When you think of the curb, what comes to mind first? Maybe it’s the bump you feel when you’re trying to parallel park and your back tire goes over it. Maybe it’s the bags of trash that accumulate on top of snow piles after a huge blizzard. Maybe it’s the weeks of frustration you spent teaching Fido to relieve himself properly.
We are releasing a Curbside Management blog series over the coming weeks. (Make sure you subscribe to our newsletter at the bottom of this page to not miss out on the rest of the series.) Here are some of the high level topics our readers can expect to read more about:
The value of curbside real estate (this post)
Why cities should care about curb data
How curb data can support policy changes
When better curb data exits, cities run more efficiently & why
Why curb data benefits companies and individuals
The curb represents arguably the largest amount of government managed real estate in any given city, and out of necessity, cities have taken such a piecemeal approach to the curbside management. Only recently has the lowly curb become embraced as one of the most important—and overlooked—aspects of urban planning. And only more recently has technology progressed to a point where cities can actually have a holistic approach to their curbside management.
A major challenge is that many city agencies and utilities have an interest in the curb. These assets are much more than just parking signs: the Fire Department needs to know the location of hydrants; Sanitation has to pick up trash and maintain sewers; Parks might be responsible for trees; the electric company and water works have pipes beneath. Many of these agencies still rely on paper tracking, and even when they do have their assets mapped in electronic form, they usually aren’t interconnected with the maps of other stakeholders.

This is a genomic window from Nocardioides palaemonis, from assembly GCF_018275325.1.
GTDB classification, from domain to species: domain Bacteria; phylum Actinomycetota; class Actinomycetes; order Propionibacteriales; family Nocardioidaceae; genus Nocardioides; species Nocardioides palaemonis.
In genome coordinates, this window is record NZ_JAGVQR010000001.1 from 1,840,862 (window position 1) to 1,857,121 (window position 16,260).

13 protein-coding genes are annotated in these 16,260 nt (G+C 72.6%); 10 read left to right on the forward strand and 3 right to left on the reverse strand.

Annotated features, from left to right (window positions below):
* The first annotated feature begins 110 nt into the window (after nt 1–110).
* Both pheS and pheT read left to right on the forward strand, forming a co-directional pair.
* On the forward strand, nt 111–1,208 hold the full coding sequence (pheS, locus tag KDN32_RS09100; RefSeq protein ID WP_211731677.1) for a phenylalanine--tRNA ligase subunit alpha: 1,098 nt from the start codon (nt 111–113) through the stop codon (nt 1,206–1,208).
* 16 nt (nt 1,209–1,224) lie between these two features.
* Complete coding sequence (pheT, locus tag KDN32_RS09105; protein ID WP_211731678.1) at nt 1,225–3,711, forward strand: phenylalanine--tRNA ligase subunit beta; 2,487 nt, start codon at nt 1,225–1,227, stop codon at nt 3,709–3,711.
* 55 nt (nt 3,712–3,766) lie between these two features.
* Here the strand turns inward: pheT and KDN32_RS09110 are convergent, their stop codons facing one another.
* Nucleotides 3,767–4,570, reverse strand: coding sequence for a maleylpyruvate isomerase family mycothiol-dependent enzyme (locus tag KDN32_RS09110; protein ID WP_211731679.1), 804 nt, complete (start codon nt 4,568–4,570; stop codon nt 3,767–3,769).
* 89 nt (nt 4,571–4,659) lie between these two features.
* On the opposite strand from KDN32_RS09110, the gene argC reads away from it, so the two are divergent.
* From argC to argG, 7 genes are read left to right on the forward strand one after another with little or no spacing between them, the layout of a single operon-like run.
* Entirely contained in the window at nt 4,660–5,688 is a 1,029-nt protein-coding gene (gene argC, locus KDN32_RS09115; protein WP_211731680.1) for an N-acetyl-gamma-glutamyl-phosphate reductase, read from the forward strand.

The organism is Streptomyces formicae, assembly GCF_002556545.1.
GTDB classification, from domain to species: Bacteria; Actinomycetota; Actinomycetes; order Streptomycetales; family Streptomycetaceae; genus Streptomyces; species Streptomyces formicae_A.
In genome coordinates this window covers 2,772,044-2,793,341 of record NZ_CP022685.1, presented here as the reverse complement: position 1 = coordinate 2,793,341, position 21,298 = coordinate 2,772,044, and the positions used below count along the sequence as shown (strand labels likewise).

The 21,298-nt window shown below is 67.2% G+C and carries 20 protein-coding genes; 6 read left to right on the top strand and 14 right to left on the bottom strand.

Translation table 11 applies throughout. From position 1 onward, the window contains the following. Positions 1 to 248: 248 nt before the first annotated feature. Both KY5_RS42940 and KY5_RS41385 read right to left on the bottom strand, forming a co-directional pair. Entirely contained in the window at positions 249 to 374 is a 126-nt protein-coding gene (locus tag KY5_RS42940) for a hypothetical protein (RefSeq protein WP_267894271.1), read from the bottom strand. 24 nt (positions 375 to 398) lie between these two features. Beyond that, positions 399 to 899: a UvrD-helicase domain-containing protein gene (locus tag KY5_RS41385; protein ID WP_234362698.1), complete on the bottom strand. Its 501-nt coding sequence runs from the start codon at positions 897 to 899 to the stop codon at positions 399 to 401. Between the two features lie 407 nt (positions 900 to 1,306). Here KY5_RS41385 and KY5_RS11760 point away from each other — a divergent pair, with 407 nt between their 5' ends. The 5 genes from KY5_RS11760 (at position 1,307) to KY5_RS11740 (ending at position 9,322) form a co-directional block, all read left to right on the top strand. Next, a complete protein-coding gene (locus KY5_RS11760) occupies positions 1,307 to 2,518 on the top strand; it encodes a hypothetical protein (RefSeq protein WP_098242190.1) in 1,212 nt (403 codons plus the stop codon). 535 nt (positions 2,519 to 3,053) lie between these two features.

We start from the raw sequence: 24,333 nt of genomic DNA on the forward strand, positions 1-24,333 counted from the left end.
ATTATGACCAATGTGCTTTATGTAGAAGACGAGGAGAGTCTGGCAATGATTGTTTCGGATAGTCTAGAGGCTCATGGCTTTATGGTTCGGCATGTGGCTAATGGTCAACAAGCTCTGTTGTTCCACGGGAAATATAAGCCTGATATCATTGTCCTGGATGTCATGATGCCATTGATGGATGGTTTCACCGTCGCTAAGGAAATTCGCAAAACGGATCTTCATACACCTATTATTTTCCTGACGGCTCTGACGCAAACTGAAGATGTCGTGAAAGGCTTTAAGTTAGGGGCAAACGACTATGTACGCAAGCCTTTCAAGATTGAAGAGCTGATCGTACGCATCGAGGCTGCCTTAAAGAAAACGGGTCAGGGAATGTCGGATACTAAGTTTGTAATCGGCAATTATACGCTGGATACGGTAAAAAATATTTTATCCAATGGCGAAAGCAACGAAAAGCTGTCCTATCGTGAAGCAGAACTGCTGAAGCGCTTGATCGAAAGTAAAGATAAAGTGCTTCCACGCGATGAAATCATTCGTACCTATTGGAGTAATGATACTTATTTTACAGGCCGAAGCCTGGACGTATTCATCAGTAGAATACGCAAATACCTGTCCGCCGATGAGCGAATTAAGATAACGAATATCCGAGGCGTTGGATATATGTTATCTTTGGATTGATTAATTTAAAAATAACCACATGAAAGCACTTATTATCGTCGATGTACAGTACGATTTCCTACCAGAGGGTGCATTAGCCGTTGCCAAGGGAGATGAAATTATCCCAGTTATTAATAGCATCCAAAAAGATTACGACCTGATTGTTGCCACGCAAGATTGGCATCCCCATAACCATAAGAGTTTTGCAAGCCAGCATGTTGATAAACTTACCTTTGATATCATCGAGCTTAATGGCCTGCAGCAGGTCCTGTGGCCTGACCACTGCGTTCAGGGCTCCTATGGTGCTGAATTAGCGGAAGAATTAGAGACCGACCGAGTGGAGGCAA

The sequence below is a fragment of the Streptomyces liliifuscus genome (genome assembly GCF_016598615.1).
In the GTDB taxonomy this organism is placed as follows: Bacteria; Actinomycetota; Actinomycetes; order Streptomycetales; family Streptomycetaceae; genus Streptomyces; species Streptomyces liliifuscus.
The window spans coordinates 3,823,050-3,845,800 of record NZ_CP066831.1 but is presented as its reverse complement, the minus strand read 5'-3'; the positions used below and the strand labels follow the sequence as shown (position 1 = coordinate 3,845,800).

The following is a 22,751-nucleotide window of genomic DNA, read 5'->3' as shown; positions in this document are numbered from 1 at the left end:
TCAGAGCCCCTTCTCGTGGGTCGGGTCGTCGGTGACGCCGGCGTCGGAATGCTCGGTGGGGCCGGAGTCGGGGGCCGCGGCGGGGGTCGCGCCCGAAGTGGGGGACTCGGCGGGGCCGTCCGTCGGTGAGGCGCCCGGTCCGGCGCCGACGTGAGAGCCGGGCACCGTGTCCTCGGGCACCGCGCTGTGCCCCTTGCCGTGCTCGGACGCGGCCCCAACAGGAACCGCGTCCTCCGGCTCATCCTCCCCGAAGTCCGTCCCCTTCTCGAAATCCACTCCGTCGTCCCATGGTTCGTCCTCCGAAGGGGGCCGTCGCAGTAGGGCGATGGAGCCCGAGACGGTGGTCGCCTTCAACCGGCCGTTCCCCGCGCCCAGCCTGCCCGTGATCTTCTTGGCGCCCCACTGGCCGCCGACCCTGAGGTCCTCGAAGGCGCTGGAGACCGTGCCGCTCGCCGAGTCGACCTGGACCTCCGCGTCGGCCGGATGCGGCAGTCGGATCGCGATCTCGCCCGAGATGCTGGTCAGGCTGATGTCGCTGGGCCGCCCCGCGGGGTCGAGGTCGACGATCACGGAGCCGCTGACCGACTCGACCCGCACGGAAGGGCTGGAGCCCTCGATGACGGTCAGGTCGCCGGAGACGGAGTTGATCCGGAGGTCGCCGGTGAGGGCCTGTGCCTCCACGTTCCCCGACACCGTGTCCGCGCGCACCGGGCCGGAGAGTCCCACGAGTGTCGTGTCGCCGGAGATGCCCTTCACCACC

Much of this sudden awareness of the value of the curb is the result of simple supply and demand. In the early part of this century, if you wanted to get somewhere within a city, you had only a few options: taking public transit, hailing a taxi, owning a bike or dealing with a private car. Since then, the opportunities have expanded significantly, mostly driven by the proliferation of smartphones, including ride-share companies like Uber and Lyft, docked bike-share systems like New York’s Citi Bike, and dockless scooters and bikes.
It’s not just travel for individuals, either. Increased expectations of convenience have given rise to on-demand delivery systems like Amazon Prime Now and FreshDirect, which further compete for curb space. And as cities have begun to rethink options for mobility, they’ve devoted an increasing proportion of asphalt to non-car uses, like bike lanes and bus-only lanes.
But one thing has not changed, for the most part: the amount of curb space available. In fact, it’s effectively a fixed amount, since even if you were to widen existing roads—an approach that wouldn’t by itself address traffic issues, by the way—it would be difficult to add more curb space.
Because of this increased competition over the same amount of space, the value of curb space has risen. Unfortunately, most cities lack the ability to take advantage of this fact, whether it’s to increase parking revenue or to determine the best use for the curb. Looking at the demand for curb access, means that the curbs should serve more functions to more people at various times of the day, making the curbside more dynamic to the needs of everyone.
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